Zinc deficiency is addressed by all the usual ganja guru suspects whose cannabis cultivation advice I respect and have learned from in books, magazine articles, live lectures and internet postings. Their observed symptoms of interveinal chlorosis, edge and spot necrosis plus stunted new growth seem to me more the result of near or complete absence of zinc rather than a mere “deficiency”. After reviewing the literature, I’ve come to believe that zinc deficiency in cannabis is a very common yet silent suppressor of optimum yields. In food agriculture, crop yields can be attenuated by over 20% without any symptoms at all of zinc deficiency being visible; this can go on for years and you’d never know it. As with any chlorosis inducing condition, your first step in diagnosis and treatment is to check the pH of your cannabis growing media. If the pH is too high, even if sufficient zinc is present in the soil or nutrient liquids, it could be rendered unavailable to the roots due to the physics of ion action, this is known as “nutrient lock-up”.
Zinc is a key component of several essential enzymes, proteins and hormones, including Auxin which regulates leaf formation and growth. Zinc is second only to iron as an essential micronutrient yet unlike iron, vast swaths of the Earth’s agricultural regions (30% !!!) lack sufficient zinc for optimum vegetative growth. Alarmingly, these lands are intensely farmed for cereal crops which contributes to nutritional zinc deficiencies, a serious human health issue for up to one third of the world’s population. Zinc has anti-viral effects, studies have shown that having zinc ions in your saliva can reduce the length of cold and flu illness in half, this has led to the success of zinc gluconate lozenges as a homeopathic remedy.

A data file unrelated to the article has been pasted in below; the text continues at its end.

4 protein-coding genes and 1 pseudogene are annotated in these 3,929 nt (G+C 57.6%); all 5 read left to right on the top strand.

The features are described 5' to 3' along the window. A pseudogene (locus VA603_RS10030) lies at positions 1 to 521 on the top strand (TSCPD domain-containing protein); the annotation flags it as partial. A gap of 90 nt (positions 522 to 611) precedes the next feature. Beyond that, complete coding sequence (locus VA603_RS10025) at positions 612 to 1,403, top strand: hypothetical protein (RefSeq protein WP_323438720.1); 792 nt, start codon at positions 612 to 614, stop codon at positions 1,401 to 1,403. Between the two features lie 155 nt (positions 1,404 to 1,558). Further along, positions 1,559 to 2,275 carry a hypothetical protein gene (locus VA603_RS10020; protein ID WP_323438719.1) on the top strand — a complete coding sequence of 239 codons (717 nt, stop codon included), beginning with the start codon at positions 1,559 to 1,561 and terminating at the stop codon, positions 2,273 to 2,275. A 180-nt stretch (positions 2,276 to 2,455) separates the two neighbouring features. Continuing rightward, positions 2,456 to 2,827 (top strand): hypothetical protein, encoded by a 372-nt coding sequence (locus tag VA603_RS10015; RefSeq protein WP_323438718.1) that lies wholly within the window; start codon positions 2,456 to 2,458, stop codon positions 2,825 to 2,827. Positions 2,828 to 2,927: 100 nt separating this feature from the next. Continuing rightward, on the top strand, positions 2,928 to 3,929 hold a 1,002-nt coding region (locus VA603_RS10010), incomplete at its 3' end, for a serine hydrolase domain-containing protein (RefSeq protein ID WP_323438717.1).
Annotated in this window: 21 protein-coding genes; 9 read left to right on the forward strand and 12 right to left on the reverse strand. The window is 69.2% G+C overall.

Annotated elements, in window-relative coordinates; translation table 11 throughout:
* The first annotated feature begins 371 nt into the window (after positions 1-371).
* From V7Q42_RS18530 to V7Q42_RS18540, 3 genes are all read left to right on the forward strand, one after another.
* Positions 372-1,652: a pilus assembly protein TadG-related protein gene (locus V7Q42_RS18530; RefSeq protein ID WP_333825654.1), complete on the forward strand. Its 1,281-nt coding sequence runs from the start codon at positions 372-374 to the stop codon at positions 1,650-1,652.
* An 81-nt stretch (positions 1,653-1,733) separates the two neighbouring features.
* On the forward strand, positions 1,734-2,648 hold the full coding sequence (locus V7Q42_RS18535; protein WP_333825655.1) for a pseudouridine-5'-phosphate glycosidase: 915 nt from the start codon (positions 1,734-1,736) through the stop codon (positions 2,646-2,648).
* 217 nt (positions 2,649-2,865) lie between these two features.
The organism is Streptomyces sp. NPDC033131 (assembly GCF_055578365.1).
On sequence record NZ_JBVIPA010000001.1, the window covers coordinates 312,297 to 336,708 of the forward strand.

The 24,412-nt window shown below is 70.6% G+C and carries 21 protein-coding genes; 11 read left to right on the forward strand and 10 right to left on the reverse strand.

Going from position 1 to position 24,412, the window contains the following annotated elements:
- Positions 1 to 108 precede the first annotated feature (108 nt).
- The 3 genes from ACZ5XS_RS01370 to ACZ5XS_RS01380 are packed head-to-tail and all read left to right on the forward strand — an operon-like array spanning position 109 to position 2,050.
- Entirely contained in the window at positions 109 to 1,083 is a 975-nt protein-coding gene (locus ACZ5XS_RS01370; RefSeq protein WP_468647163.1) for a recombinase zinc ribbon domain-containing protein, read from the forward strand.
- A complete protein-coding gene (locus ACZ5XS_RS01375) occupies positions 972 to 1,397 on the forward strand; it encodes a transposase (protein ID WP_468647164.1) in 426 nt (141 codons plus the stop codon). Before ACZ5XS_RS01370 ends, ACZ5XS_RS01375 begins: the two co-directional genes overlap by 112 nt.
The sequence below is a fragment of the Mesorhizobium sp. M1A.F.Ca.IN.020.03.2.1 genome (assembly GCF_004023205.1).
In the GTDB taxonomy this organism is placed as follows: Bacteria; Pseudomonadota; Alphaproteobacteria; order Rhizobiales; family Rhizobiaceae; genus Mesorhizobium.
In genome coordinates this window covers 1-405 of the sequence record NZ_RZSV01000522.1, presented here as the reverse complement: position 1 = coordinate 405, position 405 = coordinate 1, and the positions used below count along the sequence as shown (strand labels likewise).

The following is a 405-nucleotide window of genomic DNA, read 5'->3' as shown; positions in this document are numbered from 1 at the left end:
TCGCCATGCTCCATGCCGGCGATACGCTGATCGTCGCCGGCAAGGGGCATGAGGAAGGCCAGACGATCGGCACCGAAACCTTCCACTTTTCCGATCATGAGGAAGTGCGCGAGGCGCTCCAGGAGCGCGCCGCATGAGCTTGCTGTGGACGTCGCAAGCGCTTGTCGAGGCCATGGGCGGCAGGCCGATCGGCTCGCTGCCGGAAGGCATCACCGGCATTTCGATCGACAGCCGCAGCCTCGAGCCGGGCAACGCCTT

Studies on tomatoes (my favorite proxy compensating for the lack of University research on cannabis) indicate that mycorrhizal inoculation can help your crop utilize what little zinc is actually present. Here in California I’ve found published studies as far back as 1960 describing widespread zinc deficiencies in our soils resulting in simultaneously subtle yet severe consequences of reduced yield. Thanks to the application of zinc fertilizers over the years, most California agricultural soils now have an adequate amount for crops which generally uptake around half a pound of zinc per acre in a growing season. Most sun grown cannabis, however, is cultivated far away from agricultural lands. Outdoors, five pounds per acre of zinc sulfate annually plus a generous inoculation with mycorrhizal fungi ought to keep your cannabis at peak performance. For indoor hydroponic cannabis grows, be certain your nutrient mixtures contain enough zinc to maintain a concentration of 0.33ppm, the recommended nutrient dosage for tomatoes.
Any advice and opinions about the cultivation of cannabis offered by Bruce N. Goren are his own and do not represent the University of California or the Master Gardener Program.